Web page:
I mean, Funtown– it’s pretty much the worst name you could give an amusement park, right? Still, it makes sense why young Yolanda wanted to go to Funtown. I’m not six years old, and even I want to go there.
But the stark difference is that I can, but she couldn’t. She couldn’t, and the reason was something completely beyond her control.
That’s what makes this my favorite quote, and perhaps the most profound one as well.
The last note I want to make before I finish this post is of the whitewashing and watering down of MLK’s legacy. As his son, MLK III said in 2018, “We have been programmed as a society to focus on elements of the ‘I Have a Dream’ speech because it reduces him to just a dreamer… as opposed to a radical and a revolutionary.“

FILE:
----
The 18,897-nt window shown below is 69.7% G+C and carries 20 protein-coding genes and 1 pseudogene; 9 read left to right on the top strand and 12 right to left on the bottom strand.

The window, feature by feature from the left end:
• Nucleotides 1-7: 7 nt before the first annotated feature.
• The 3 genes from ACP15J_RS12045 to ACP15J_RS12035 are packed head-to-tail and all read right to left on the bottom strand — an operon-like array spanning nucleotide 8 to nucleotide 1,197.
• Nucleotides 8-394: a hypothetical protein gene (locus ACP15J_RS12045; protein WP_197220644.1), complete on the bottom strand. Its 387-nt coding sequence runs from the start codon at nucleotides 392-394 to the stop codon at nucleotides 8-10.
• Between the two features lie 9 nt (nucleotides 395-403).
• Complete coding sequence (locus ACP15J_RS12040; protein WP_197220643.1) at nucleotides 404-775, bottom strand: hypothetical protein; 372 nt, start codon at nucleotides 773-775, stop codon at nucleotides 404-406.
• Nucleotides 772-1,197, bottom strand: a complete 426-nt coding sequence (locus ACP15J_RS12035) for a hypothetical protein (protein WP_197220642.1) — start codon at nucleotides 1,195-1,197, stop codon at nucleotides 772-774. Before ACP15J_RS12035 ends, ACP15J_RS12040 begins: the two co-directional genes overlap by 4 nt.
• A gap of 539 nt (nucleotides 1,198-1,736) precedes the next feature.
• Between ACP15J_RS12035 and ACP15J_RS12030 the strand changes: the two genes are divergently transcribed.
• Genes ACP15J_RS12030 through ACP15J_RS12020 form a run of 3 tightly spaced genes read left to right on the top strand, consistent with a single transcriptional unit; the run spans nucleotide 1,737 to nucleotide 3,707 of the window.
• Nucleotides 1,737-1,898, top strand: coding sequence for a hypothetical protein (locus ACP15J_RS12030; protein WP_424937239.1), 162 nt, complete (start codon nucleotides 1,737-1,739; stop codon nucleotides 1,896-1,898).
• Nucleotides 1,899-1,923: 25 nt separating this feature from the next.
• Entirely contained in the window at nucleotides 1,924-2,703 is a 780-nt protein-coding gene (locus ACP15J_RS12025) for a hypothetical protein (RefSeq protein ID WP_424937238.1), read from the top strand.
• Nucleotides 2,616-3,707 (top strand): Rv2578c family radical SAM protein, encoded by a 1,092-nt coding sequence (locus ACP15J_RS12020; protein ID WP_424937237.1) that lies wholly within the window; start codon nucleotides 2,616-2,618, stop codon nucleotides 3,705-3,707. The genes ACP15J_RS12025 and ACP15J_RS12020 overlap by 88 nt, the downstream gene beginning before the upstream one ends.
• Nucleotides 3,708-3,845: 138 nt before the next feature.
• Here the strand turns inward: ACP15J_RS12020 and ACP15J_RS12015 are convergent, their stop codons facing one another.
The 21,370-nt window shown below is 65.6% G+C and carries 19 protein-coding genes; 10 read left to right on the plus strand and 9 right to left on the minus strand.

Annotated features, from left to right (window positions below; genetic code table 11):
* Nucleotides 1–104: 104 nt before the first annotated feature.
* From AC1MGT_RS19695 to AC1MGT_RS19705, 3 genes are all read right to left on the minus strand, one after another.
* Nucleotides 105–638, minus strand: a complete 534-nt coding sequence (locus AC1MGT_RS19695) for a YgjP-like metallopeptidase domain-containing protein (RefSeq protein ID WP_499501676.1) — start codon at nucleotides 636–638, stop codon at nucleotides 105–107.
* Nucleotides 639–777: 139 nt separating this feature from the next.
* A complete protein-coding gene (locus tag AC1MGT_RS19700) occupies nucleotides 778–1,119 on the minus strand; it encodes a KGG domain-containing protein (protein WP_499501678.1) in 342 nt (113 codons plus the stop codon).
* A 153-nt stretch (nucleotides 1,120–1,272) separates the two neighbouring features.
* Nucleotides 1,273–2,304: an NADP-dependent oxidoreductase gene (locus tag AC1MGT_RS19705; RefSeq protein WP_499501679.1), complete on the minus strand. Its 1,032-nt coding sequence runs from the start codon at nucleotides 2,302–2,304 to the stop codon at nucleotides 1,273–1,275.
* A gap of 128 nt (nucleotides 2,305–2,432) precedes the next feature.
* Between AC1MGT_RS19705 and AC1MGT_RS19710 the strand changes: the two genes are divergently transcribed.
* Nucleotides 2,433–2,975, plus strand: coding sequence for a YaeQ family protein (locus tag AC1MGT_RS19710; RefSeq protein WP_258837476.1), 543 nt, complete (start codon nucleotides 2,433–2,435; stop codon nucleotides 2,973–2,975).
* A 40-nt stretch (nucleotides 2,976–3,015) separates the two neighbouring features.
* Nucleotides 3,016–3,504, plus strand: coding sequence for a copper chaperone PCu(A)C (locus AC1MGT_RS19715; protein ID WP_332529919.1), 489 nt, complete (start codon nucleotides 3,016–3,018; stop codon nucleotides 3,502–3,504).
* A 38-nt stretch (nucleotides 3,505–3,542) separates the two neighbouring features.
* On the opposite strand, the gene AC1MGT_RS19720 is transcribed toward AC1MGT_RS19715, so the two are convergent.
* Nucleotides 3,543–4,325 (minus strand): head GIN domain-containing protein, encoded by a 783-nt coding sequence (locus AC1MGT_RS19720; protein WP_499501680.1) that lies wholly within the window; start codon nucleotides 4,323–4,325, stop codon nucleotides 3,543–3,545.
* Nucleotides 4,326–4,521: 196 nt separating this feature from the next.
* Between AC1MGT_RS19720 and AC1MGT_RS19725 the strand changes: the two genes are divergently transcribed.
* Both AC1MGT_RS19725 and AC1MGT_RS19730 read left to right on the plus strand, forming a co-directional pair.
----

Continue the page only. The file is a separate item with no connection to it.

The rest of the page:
Martin Luther King Jr. believed in the redistribution of wealth, a living wage and healthcare for all, and he spoke out against militarism and capitalism just as he spoke out against racism. He was known as the most dangerous man in America by the FBI and at the time of his death, 75% of Americans disagreed with his vision for a desegregated world.
Dr. King wasn’t the watered down poster boy calling for complacency to the law and obedience to the police that schools and politicians would like you to believe. He knew the power of nonviolent direct action, he was willing to disobey unjust laws to achieve equal rights, he was a staunch critic of the US government, and he was against economic inequality of all kinds.
I want to leave you all on this powerful message, and urge everyone to read his letter for themselves. Here’s a great tweet that also describes the glaring hypocrisy of many people’s treatment of Dr. King.
This MLK day, I hope you all educate yourself on the horrific injustice and police brutality that still exists today, and honor Dr. King’s legacy by reading his works and supporting a Black Lives Matter organization that’s supporting the community.
Love you all! Remember- radical love is always the right thing to do.